August 15th, 2010

University suicide points to nonreponsive employer

Ted Genoways, VQR editor accused of bullying by suicide victim

At universities, people tend to think of teaching and research faculty and staff as the only employees. At the University of Virginia, the president supports a literary journal, the Virginia Quarterly Review, prestigious to poets and fiction writers. Kevin Morrissey, 52, the VQR managing editor had been hired by a young Ted Genoways, 38, new himself to the editor post in 2003.

On July 30, Kevin Morrissey committed suicide after a reported three years of torment by Genoways despite the two having a genuine friendship at the start of their work together.

There was a record of several calls by Morrissey to university institutional helpers (HR, ombuds, EAP, president’s office). Either his call for help was not answered or treated with indifference. Those familiar with Morrissey’s complaints said that the rationalization for Genoways was that creative people like him could be difficult to work with and were often bad managers! In other words, live with him, adjust to him, Genoways is indispensable. Note the abdication of responsibility by this employer for the safe working conditions of its employees.

Said one fawning former intern, “Ted (Genoways) is the creative genius … the fulcrum of discussions about the future of VQR and, honestly, the future of journalism … Ted is the star at the center of VQR‘s constellation.” A publisher familiar with VQR lamented that “A crisis like this  (triggered by Morrissey’s suicide) can be a death blow (sic), even to the strongest scholarly publication.”

The magazine had won awards and Genoways himself won a fellowship allowing him to be out of the office. His focus was on funding and enlisted the help of a 24-yr. old UV graduate, Alana Levinson-LaBrosse (she was so rich she gave $1.5 million herself to the university). Morrissey and she reportedly clashed as she, not Morrissey, was included in activities with Genoways.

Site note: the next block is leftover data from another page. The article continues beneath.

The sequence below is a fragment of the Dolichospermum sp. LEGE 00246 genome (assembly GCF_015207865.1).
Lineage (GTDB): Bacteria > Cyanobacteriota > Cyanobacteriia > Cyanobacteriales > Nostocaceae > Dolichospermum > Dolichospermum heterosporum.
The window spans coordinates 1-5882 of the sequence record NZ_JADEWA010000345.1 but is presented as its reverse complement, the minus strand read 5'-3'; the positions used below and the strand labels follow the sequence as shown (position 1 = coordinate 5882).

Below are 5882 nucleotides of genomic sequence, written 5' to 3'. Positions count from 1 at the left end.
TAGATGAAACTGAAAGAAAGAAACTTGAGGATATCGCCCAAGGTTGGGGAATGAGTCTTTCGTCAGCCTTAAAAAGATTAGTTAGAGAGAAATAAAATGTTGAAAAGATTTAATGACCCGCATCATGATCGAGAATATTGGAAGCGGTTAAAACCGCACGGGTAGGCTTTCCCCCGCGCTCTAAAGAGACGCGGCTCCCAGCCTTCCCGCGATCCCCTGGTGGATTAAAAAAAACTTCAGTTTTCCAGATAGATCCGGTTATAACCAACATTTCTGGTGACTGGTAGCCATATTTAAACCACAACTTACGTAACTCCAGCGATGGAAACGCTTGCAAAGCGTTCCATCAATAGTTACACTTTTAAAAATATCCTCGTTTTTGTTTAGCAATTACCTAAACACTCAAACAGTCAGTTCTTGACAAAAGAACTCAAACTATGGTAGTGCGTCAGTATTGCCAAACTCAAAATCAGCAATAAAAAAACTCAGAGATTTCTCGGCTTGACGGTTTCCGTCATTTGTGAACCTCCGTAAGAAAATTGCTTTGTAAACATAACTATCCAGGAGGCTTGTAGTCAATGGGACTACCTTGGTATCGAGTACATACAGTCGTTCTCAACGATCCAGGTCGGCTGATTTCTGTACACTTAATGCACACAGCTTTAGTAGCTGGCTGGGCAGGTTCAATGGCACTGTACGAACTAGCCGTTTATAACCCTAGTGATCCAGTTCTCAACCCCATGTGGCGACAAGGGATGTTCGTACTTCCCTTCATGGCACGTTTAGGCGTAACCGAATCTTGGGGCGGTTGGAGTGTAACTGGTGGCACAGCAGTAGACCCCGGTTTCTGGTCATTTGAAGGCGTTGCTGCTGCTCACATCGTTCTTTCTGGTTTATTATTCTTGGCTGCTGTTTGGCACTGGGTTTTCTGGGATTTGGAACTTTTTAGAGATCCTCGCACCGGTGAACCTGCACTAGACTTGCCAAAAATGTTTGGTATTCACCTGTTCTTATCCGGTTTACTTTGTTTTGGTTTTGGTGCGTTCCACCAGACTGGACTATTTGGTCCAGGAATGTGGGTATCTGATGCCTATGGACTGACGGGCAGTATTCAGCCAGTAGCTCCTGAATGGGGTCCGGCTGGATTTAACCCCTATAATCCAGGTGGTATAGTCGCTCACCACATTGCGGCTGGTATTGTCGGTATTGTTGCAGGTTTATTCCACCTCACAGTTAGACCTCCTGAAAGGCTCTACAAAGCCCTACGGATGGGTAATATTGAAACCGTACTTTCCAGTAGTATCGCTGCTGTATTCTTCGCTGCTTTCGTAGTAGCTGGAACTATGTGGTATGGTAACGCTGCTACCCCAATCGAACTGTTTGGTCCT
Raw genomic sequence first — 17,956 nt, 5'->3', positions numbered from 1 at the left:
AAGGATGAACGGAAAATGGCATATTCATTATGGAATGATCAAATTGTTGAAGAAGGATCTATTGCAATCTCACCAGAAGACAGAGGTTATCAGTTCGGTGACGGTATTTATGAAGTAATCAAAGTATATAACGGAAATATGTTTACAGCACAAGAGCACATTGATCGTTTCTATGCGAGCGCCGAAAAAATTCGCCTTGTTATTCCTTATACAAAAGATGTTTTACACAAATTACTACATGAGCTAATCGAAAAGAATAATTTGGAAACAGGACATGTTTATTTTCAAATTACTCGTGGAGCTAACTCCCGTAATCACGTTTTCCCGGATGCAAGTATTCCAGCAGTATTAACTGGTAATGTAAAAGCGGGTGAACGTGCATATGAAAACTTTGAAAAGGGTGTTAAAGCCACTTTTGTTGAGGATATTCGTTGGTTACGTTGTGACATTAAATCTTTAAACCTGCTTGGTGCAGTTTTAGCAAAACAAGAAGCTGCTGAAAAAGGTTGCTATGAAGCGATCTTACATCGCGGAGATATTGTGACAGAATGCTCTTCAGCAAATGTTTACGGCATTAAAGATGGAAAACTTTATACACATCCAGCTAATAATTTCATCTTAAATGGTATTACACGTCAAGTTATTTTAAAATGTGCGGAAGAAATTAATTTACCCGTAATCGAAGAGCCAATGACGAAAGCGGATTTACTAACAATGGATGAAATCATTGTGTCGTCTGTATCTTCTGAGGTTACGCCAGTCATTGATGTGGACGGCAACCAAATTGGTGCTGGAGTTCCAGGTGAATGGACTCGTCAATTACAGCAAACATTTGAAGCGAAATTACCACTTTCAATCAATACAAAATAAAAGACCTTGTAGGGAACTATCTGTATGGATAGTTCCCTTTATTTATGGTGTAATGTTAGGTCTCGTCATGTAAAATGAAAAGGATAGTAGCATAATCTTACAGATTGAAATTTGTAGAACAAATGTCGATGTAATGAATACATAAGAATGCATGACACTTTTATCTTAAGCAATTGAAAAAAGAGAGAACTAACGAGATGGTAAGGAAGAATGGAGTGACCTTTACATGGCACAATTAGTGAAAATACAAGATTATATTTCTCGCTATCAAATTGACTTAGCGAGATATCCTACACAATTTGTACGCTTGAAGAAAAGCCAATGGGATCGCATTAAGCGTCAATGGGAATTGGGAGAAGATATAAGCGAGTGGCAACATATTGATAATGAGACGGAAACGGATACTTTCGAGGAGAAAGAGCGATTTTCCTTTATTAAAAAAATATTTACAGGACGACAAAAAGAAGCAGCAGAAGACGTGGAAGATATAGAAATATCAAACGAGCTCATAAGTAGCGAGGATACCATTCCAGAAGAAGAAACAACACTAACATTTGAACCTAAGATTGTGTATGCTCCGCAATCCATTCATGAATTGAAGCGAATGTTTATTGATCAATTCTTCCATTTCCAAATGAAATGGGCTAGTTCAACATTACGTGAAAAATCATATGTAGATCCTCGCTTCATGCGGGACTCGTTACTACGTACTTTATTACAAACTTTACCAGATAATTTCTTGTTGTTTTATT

Kevin Morrissey

Staff recalled Genoways screaming at Morrissey behind closed doors. Three VQR staffers even accompanied Morrissey to the president’s office to complain about Genoways. They were brushed off. There is evidence that Genoways sent Morrissey an e-mail accusing him of “unacceptable workplace behavior,” without specifications, ordered him to work from home and prohibited communication with other VQR staff. These are all classic tactics employed by bullies who enjoy privileged protection from the CEO (the former university president who left in July).  They not completely unlike torture. The tactics were probably retaliation for Morrissey and Levinson-LaBrosse fighting.

The only tangible response from the administration was an apology by the president’s chief of staff to VQR staff for witnessing the clash between Morrissey and Levinson-LaBrosse at a meeting. No apology to Morrissey. No other official response to Morrissey’s complaints. No holding Genoways accountable. No offer of counseling to Morrissey.

Morrissey’s death followed Genoways’ draconian decisions and one last denigrating e-mail on the morning of his suicide. In that e-mail, Genoways, the espoused “genius” and “star,” accused Morrissey of failing to help a contributor to a VQR story such that Morrissey put that man’s life at risk!

There was a report that some close to the situation warned the university that Morrissey might commit suicide.

Even after Morrissey’s death, the UVa’s official response to the request for complaint and response details from reporter Robin Wilson for the Chronicle of Higher Education (the source for this story), the university hid behind a faux shield of “confidential personnel records.” Morrissey’s surviving sister blames Genoways and the university and may file a lawsuit.

The negligent employer gets to bury the secrets to protect itself from being revealed.

Read Robin Wilson’s story:  What Killed Kevin Morrissey?



There’s even more to the Univ. Virginia tale. A couple of years ago, UVa recruited WBI (and others with extensive experience with university communities as well as being researchers and consultants, in other words, heavyweights in the field) to come to campus. UVa instead brought in a “motivational” speaker. At WBI, we pass on several on-site speeches when employers resist creating a solution for the problem that prompted the request in the first place.